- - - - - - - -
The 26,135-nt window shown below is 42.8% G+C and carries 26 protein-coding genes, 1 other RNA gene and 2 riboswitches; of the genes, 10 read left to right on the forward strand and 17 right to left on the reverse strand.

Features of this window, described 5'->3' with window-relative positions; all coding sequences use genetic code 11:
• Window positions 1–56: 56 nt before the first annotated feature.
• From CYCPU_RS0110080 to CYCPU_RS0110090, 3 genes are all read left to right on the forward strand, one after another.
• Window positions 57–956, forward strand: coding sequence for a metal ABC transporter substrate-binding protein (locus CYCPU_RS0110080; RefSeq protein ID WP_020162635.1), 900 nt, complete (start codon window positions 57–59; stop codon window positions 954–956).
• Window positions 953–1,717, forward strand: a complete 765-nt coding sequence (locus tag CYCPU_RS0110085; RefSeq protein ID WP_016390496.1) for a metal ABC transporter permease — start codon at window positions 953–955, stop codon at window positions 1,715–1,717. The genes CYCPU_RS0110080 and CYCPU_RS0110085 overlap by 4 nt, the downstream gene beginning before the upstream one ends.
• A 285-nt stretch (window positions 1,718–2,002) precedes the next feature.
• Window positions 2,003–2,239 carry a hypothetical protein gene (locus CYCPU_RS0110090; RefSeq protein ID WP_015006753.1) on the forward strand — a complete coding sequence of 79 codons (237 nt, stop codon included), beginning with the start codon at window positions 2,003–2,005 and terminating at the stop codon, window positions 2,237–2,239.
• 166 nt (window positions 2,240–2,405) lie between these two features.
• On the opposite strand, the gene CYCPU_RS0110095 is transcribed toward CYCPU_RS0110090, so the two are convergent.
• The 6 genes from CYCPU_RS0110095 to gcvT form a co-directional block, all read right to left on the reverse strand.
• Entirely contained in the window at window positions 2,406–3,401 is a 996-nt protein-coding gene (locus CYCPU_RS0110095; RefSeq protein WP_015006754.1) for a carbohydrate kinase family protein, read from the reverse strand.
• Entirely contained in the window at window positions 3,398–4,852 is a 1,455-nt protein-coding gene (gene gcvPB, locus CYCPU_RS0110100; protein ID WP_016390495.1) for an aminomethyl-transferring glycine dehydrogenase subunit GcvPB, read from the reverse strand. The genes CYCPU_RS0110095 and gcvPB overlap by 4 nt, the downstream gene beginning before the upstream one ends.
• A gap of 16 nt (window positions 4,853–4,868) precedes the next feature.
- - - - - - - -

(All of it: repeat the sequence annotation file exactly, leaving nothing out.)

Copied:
The 26,135-nt window shown below is 42.8% G+C and carries 26 protein-coding genes, 1 other RNA gene and 2 riboswitches; of the genes, 10 read left to right on the forward strand and 17 right to left on the reverse strand.

Features of this window, described 5'->3' with window-relative positions; all coding sequences use genetic code 11:
• Window positions 1–56: 56 nt before the first annotated feature.
• From CYCPU_RS0110080 to CYCPU_RS0110090, 3 genes are all read left to right on the forward strand, one after another.
• Window positions 57–956, forward strand: coding sequence for a metal ABC transporter substrate-binding protein (locus CYCPU_RS0110080; RefSeq protein ID WP_020162635.1), 900 nt, complete (start codon window positions 57–59; stop codon window positions 954–956).
• Window positions 953–1,717, forward strand: a complete 765-nt coding sequence (locus tag CYCPU_RS0110085; RefSeq protein ID WP_016390496.1) for a metal ABC transporter permease — start codon at window positions 953–955, stop codon at window positions 1,715–1,717. The genes CYCPU_RS0110080 and CYCPU_RS0110085 overlap by 4 nt, the downstream gene beginning before the upstream one ends.
• A 285-nt stretch (window positions 1,718–2,002) precedes the next feature.
• Window positions 2,003–2,239 carry a hypothetical protein gene (locus CYCPU_RS0110090; RefSeq protein ID WP_015006753.1) on the forward strand — a complete coding sequence of 79 codons (237 nt, stop codon included), beginning with the start codon at window positions 2,003–2,005 and terminating at the stop codon, window positions 2,237–2,239.
• 166 nt (window positions 2,240–2,405) lie between these two features.
• On the opposite strand, the gene CYCPU_RS0110095 is transcribed toward CYCPU_RS0110090, so the two are convergent.
• The 6 genes from CYCPU_RS0110095 to gcvT form a co-directional block, all read right to left on the reverse strand.
• Entirely contained in the window at window positions 2,406–3,401 is a 996-nt protein-coding gene (locus CYCPU_RS0110095; RefSeq protein WP_015006754.1) for a carbohydrate kinase family protein, read from the reverse strand.
• Entirely contained in the window at window positions 3,398–4,852 is a 1,455-nt protein-coding gene (gene gcvPB, locus CYCPU_RS0110100; protein ID WP_016390495.1) for an aminomethyl-transferring glycine dehydrogenase subunit GcvPB, read from the reverse strand. The genes CYCPU_RS0110095 and gcvPB overlap by 4 nt, the downstream gene beginning before the upstream one ends.
• A gap of 16 nt (window positions 4,853–4,868) precedes the next feature.